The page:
See three examples of how parent communication, home visiting, and child assessments are being currently supported by Smart EC Tech

Purpose

This report aims to equip early childhood stakeholders and technology entrepreneurs with a greater understanding of the types of tech solutions that are most critically needed now and how technology acquisition is both enabled and impeded by current decision-making processes and budgetary constraints and realities.

Additionally, the report offers strategies for technology entrepreneurs, program implementers, policy and system leaders, and funders on how they can successfully support the development and adoption of Smart EC Technology.

Methodology

The analyses and insights in the report are the result of an exciting collaboration between the Early Learning Lab and leading early childhood organizations – Early Edge California, the Ounce of Prevention, and Texans Care for Children. Each team spent time gaining a deep understanding of the state of tech adoption and public funding in their state – California, Illinois, and Texas, respectively – via two main methods of research:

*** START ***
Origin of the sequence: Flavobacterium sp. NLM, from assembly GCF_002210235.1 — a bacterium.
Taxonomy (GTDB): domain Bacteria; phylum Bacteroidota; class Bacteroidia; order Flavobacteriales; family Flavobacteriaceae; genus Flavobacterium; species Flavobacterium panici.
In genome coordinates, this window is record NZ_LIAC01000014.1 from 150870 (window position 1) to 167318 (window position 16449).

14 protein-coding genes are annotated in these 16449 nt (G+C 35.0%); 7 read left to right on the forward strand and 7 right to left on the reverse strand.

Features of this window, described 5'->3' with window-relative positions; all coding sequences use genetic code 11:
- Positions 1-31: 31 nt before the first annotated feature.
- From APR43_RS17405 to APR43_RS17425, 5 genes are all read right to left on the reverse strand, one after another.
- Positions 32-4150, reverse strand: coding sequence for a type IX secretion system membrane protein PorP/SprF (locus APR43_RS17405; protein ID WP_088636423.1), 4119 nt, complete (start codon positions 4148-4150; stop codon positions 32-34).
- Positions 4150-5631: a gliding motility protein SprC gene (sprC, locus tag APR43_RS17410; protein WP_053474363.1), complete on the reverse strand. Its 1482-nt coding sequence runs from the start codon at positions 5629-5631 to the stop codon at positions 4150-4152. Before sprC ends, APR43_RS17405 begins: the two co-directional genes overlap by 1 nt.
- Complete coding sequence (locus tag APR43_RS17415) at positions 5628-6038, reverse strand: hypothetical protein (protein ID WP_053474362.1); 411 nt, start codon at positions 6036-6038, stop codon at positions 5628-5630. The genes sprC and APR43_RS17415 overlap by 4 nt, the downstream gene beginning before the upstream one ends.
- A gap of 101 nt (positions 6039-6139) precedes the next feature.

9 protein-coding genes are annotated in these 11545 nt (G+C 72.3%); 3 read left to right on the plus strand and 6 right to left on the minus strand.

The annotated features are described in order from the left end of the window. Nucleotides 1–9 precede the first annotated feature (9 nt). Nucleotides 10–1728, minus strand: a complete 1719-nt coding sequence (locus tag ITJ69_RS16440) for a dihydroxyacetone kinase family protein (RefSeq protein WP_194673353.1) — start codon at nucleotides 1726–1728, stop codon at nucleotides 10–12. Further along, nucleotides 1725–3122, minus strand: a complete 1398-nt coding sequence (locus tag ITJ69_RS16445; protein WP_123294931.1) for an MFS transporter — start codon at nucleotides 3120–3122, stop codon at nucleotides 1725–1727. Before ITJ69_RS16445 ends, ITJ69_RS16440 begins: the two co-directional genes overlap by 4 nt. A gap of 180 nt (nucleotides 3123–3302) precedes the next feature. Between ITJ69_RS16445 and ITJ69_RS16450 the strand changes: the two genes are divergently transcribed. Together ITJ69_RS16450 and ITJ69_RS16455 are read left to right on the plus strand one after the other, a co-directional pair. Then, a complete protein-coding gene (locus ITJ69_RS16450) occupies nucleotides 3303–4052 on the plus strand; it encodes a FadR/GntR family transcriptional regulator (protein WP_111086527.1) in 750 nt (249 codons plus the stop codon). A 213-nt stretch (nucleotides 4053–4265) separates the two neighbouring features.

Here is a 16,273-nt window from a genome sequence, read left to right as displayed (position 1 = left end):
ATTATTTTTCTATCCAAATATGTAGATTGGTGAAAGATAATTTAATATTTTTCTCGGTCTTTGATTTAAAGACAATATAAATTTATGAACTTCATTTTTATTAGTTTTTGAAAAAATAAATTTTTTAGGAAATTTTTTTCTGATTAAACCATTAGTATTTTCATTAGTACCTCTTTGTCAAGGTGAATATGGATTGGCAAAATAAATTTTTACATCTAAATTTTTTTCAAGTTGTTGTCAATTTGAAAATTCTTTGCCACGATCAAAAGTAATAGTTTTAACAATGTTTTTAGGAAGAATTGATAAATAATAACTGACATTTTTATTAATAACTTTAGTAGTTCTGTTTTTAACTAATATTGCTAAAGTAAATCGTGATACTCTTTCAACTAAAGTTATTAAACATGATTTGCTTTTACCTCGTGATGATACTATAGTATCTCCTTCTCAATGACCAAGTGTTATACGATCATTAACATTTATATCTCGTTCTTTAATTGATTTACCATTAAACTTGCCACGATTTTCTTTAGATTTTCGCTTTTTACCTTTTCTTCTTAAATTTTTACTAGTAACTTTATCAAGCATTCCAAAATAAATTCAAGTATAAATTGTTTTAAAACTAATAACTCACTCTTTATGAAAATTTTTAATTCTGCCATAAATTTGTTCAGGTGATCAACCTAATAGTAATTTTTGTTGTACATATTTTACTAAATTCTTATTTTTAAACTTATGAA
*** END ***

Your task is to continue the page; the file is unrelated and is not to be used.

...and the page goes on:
California, Illinois, Texas

  • Funding analysis: Comprehensive analysis of federal and state funding sources dedicated to a range of early childhood programs and services – including community and school-based early learning and care programs as well as home visiting, nutrition, health, and other services that support families.
  • Decision-making insights: Interviews with more than 50 decision makers in a range of positions, from executive- and director-level program leaders to on-the-ground practitioners across these same settings to better understand what technology solutions are most needed and uncover trends in decision making and implementation.

Current Landscape

During our conversations with decision makers and practitioners about the reality of on-the-ground tech adoption across various settings, several themes emerged:

1

The field’s view of technology is shifting

While some members of the field have been wary or even fearful of the role of technology in early learning settings, more and more, providers are seeking out tools that enable their work and are embracing the known benefits technology provides.

2

The playing field is huge and the needs are diverse and many

From tools that support parents, caregivers, and teachers to better understand and support children’s healthy development to tools that digitize manual and time-intensive administrative functions, more solutions for the field are needed.